Laptops Give Hope to the Homeless
FILLMORE, California -- Happy Ivy doesn't have a bathroom or a kitchen in the bus he calls home. He does, however, have a video-editing station.
Living in a squalid, Woodstock-style bus parked in a Fillmore, California, orange grove, the 53-year-old homeless man charges a power generator from a utility shed and uses Wi-Fi from a nearby access point. From this humble camp, he's managed to run a 'round-the-clock internet television studio, organize grassroots political efforts, record a full-length album and write his autobiography, all while subsisting on oranges and avocados.
He claims he created one of the first handheld computer scanners and played a major part in the data transmission industry in the early 1990s. "I've always been trying to stay up on internet technology," Ivy said.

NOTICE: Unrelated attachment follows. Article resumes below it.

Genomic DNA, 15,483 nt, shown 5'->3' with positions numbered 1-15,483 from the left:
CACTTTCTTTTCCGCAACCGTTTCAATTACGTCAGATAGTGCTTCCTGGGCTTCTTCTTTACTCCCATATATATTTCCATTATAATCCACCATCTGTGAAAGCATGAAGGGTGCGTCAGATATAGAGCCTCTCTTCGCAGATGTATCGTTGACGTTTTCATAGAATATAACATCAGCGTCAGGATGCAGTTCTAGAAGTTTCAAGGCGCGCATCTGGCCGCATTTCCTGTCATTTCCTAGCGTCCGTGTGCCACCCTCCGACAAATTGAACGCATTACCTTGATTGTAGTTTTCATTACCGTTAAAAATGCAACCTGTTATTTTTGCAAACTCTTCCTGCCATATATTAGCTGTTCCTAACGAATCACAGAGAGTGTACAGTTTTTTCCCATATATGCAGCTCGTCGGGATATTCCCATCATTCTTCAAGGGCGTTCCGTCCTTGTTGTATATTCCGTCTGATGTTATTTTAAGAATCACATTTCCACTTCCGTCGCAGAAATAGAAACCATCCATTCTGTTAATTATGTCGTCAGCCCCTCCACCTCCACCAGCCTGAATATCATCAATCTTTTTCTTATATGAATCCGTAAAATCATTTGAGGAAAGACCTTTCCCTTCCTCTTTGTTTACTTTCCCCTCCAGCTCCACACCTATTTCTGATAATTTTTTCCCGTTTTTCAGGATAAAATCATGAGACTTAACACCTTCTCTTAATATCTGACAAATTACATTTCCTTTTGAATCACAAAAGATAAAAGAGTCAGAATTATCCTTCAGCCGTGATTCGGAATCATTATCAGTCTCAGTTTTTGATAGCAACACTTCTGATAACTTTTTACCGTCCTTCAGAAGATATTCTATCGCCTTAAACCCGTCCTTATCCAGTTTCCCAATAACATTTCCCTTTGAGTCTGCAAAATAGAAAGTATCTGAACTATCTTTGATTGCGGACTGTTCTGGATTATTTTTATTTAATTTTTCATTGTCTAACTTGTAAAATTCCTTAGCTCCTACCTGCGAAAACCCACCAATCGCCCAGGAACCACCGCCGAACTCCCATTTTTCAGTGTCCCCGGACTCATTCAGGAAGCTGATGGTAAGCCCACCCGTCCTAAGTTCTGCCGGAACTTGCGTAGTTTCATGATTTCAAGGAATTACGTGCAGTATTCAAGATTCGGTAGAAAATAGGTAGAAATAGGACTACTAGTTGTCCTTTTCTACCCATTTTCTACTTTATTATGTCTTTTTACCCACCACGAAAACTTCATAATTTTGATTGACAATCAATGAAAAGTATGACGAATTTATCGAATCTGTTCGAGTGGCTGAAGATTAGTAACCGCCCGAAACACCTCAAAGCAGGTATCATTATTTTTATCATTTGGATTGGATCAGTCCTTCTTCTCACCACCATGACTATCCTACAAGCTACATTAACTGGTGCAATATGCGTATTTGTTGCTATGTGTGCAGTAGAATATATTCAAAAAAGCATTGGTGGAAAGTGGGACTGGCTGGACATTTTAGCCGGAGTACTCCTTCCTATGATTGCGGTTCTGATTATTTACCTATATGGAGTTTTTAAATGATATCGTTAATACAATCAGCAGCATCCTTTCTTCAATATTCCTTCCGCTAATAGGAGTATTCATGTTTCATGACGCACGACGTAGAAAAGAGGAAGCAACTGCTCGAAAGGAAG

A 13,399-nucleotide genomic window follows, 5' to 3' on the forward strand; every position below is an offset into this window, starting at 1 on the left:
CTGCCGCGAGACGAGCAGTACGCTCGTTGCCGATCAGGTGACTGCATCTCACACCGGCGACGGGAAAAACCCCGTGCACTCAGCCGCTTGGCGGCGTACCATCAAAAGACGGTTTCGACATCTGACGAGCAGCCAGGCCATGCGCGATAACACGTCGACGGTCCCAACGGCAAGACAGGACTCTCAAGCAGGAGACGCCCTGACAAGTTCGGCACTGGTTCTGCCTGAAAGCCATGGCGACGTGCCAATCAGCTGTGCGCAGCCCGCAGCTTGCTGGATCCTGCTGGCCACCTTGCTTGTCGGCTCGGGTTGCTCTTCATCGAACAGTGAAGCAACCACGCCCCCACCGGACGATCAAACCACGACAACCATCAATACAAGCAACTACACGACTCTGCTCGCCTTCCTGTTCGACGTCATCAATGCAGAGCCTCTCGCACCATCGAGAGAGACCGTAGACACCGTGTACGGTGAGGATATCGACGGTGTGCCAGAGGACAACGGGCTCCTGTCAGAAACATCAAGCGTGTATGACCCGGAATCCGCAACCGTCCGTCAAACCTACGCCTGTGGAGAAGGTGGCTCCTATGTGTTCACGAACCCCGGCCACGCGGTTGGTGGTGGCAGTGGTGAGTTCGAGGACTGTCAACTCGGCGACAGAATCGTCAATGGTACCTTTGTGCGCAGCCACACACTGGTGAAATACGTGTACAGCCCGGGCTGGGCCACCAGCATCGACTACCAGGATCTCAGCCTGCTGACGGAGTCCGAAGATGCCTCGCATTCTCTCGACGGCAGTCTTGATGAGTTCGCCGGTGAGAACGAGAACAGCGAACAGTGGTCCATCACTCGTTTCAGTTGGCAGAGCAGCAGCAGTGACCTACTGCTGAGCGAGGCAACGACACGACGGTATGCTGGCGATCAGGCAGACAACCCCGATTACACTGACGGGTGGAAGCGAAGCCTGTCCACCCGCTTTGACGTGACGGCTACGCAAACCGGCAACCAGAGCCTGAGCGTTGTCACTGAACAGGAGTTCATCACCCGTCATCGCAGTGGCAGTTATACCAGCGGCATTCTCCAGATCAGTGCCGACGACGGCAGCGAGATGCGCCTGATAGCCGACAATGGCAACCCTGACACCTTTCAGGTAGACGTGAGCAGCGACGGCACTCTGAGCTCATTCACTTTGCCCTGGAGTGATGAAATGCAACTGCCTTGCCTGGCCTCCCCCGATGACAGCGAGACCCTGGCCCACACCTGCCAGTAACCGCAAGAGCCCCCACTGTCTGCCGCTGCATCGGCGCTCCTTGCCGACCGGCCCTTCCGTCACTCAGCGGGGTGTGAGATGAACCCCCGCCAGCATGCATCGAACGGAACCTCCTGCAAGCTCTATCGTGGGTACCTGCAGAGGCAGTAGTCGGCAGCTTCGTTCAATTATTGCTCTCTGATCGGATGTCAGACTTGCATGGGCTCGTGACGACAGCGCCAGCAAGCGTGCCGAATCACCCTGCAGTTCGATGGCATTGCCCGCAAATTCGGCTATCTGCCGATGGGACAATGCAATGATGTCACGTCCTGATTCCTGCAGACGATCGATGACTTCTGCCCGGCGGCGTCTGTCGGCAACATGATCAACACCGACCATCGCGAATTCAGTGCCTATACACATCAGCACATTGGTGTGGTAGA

Ivy isn't the only homeless person who makes it a priority to keep gadgets handy even when a cooked meal is hard to come by.
Many of those now living without a permanent roof over their heads have cell phones in their pockets or laptop computers at their hips. While people living in shelters and alleys have found it difficult to cross social divides, the digital divide seems to disappear on the streets. Nearly all homeless people have e-mail addresses, according to Michael Stoops, director of the National Coalition for the Homeless. "More have e-mail than have post office boxes," Stoops said. "The internet has been a big boon to the homeless."
Helping the homeless get e-mail addresses has been a priority for years at shelters across the country. And in an age when most every public library in the nation offers internet access, the net has proven a perfect communication tool for those without a firm real-world address.